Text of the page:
Elsewhere I took a few extra pictures last week at the club and should release them before they become irrelevant.  Andy and Mark were playing Saga, over Andy's glorious new terrain:

Also there was a 40k Tournament on; not my thing these days obviously, but I did find Ralph's work on his Grey Knights worthy of a shot.

That's all for today, big game write ups to follow!

Sunday, March 04, 2012


Matt took me through one of the worlds many collectible miniatures games last week; this one featuring Toho Cinema and anime inspired monsters duelling each other across a defenceless metropolis.

The game itself is from Privateer Press, and seems at least to have been well supported, though not perhaps the initial success they might have liked; despite this hollywood is apparently keen to make a film adaptation (and if they are prepared to make an adaptation of Battleship* into a film, who knows where they'll draw the line).

The models are in some cases very impressive, this was my Xaxor, an alien gribbly clocking in, according to its' stat card, at 30,000 tonnes!

In real life he's a few grams of prepainted transparent plastic.  Quality varies, I felt my models were nicely turned out, but Matt's robot monsters were much less polished.  The base uses a variety of stats and icons to detail the in game performance of the models.  Each side has one main monster and access to a variety of smaller units.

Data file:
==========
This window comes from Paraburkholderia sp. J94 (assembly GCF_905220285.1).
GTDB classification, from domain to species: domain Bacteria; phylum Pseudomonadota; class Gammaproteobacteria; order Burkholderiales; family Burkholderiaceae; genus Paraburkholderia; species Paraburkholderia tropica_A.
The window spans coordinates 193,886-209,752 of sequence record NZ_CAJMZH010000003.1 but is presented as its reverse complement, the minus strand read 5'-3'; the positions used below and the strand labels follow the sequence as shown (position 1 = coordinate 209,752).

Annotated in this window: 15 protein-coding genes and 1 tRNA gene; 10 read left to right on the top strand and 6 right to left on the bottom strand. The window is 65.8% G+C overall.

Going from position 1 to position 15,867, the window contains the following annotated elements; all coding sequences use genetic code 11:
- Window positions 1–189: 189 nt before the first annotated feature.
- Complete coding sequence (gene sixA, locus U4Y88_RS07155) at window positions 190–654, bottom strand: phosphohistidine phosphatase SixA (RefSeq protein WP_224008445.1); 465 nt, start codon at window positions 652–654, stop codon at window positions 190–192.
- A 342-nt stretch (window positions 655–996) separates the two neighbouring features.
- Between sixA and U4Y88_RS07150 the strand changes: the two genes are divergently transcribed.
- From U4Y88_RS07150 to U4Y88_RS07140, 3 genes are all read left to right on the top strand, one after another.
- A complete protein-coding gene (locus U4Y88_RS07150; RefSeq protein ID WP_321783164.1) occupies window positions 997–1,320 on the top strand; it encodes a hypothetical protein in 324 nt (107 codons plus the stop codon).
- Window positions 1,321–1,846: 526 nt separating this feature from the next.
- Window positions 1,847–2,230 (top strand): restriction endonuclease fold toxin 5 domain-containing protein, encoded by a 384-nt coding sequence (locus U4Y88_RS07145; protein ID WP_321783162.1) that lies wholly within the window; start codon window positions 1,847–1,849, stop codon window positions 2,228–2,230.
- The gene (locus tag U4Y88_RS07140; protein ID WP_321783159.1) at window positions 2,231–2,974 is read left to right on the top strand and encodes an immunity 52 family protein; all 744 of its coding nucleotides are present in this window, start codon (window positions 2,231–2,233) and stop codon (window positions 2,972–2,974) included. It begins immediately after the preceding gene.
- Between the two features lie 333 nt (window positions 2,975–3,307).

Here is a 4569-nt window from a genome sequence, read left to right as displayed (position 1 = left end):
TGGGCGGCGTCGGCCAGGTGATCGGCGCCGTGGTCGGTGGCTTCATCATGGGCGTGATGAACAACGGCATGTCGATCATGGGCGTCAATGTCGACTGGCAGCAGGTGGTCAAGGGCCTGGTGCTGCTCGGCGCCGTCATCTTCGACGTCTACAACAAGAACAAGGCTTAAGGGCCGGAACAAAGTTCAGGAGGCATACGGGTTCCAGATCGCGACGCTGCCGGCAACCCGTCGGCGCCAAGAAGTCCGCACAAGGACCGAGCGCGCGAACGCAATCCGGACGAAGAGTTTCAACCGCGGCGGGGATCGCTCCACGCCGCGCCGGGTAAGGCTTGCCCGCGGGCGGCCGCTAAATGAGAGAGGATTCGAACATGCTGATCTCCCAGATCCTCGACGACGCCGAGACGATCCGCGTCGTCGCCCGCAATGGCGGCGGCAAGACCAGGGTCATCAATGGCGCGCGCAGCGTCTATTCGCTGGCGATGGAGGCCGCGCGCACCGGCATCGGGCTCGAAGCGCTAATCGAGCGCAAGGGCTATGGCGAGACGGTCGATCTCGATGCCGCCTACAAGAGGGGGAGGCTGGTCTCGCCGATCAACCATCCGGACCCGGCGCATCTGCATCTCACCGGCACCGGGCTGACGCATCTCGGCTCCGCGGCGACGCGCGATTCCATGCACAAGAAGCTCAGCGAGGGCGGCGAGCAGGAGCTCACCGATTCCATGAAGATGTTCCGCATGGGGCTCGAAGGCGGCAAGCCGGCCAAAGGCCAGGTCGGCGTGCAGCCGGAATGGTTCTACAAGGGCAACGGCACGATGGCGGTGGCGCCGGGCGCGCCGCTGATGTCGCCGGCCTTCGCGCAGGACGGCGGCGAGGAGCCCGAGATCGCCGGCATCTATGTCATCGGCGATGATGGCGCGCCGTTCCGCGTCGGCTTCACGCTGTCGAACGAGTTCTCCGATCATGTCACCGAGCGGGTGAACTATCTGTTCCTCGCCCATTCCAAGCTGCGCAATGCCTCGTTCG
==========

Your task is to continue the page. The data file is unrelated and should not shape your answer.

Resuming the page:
Game play revolves around the management of three sorts of dice to allow units to act.  White dice are used to summon units, move and fight, and when used by or for units are transferred to the main monster, who in turn can use them to move, fight and a few other special actions.  This means that usually you alternate rounds between small units and the big monster, but in some cases it can be possible to manage two successive turns with your monster.

Red dice are power-ups, and can only be used by the big monster to augment attacks, the can be earned in a variety of ways.  Lastly blue dice are bonuses that can only be used in attacks, each unit adds its' own values of these.

The terrain is interactive, and provides its' own bonuses and penalties; but my Xaxor quickly found they were a way to earn red dice, so managed to smash four of them in one attack.

Gain enough power and you can transform into an 'Ultra' form:

The stats improve, but it is basically an unpainted version of the standard model.  Incidentally the plastic is quite brittle, and several of the models were damaged in transit.  Superglue repairs them fine, but it is as well to be aware that product perfection cannot be guaranteed.

As battle continued I soon defeated Matt's alpha form, and it became a battle between our ultras.  Both units could use particular combo-attacks, and the small units could provide certain supports.

In the end I was able to coordinate more damage on his robot, and having defeated both its' forms I won the game.

For a collectible game there seemed to be a lot to learn up front, but once in play it was easy to pick up and quite entertaining.

I'd certainly give it another go, though of course I will always be wary of the dangers of the collectible format, and if it was me I'd want to repaint the bases as much as possible.